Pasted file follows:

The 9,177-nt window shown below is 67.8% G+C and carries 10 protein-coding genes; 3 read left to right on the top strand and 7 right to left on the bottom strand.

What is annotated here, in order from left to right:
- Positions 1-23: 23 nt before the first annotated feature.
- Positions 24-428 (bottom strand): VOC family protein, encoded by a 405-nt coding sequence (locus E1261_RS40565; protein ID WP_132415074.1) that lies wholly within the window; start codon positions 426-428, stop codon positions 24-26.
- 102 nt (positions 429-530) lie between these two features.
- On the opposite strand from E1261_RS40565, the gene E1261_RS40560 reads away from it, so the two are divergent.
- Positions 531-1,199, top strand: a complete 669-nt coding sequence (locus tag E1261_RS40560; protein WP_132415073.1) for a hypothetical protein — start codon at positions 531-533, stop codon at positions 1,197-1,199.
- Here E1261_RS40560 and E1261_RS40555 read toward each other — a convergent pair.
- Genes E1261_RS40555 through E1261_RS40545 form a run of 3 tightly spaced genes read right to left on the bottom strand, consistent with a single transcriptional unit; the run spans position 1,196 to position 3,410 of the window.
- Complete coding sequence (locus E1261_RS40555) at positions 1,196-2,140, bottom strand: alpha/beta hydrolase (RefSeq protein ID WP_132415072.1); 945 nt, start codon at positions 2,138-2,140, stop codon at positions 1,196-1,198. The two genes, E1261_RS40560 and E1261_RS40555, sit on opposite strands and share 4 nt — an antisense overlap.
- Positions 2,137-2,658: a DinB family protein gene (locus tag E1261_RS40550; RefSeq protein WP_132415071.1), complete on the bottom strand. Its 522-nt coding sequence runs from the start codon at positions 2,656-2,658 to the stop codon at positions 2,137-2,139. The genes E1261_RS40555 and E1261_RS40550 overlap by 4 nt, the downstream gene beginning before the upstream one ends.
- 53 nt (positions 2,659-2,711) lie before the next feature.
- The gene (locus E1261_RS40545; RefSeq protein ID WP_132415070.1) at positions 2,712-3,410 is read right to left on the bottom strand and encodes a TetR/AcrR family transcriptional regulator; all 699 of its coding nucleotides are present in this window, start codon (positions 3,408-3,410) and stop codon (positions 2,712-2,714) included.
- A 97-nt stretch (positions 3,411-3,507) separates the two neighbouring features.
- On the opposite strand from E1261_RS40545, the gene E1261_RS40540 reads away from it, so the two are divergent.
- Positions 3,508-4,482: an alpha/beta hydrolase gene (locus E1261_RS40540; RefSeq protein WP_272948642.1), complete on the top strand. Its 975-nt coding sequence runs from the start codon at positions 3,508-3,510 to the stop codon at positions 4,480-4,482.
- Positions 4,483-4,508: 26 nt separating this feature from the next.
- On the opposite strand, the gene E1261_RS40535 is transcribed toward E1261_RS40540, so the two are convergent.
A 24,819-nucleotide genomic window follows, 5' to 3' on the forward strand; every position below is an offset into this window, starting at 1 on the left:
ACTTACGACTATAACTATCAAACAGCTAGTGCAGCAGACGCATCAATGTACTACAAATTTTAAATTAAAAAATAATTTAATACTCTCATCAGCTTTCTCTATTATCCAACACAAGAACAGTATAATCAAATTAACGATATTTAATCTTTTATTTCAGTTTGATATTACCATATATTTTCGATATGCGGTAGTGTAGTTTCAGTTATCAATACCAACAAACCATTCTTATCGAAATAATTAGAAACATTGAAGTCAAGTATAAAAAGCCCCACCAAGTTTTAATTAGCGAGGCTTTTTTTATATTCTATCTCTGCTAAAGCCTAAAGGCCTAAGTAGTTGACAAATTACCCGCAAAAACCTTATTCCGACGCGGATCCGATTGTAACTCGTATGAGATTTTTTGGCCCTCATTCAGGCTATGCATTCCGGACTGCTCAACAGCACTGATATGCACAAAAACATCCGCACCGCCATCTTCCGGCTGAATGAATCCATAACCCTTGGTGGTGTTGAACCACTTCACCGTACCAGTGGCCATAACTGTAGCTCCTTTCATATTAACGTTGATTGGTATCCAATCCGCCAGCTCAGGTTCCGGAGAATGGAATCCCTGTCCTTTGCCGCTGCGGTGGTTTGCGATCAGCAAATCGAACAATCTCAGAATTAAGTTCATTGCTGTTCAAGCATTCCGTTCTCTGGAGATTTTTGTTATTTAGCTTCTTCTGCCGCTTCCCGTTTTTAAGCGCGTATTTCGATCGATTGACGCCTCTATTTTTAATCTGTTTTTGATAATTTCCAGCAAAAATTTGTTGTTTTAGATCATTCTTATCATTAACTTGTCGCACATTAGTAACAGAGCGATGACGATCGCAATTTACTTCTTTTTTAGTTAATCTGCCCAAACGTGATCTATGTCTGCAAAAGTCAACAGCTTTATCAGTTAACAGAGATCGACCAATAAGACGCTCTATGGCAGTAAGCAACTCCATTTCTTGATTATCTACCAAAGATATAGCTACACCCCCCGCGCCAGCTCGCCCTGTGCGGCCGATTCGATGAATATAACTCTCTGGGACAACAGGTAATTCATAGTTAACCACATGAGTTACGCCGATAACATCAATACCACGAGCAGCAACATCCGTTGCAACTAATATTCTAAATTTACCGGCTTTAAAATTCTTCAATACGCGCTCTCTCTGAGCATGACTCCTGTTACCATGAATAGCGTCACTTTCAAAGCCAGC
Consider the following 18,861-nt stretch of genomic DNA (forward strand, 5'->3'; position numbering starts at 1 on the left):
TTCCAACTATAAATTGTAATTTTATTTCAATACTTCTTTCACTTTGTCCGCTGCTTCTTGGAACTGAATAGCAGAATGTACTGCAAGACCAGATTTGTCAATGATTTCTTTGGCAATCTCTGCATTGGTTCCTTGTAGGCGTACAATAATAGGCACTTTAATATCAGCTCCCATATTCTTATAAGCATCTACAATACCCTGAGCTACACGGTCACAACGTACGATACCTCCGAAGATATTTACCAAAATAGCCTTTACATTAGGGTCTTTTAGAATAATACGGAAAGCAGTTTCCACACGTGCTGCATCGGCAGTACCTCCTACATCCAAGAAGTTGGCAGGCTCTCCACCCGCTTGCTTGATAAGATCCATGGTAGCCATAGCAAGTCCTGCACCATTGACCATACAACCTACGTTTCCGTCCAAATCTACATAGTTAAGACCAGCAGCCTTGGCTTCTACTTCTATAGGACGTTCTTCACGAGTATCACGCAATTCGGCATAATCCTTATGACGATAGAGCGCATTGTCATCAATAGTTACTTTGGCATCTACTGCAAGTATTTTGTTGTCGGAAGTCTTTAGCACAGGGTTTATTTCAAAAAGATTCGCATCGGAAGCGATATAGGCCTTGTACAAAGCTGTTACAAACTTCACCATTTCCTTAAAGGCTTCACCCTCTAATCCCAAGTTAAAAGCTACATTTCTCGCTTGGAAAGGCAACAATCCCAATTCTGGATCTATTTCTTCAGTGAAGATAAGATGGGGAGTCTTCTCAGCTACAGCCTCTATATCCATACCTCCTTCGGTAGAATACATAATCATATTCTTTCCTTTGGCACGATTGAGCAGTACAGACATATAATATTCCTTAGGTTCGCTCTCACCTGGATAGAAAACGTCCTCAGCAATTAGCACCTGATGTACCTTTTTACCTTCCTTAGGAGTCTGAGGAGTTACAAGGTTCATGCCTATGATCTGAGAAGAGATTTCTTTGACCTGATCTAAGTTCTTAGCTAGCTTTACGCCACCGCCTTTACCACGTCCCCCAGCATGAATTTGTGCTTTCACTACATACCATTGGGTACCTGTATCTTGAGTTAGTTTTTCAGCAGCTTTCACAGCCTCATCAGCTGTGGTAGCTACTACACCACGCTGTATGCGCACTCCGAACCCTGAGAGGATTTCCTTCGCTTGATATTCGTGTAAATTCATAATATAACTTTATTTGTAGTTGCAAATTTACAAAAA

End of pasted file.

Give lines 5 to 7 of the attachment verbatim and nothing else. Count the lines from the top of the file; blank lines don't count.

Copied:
- 102 nt (positions 429-530) lie between these two features.
- On the opposite strand from E1261_RS40565, the gene E1261_RS40560 reads away from it, so the two are divergent.
- Positions 531-1,199, top strand: a complete 669-nt coding sequence (locus tag E1261_RS40560; protein WP_132415073.1) for a hypothetical protein — start codon at positions 531-533, stop codon at positions 1,197-1,199.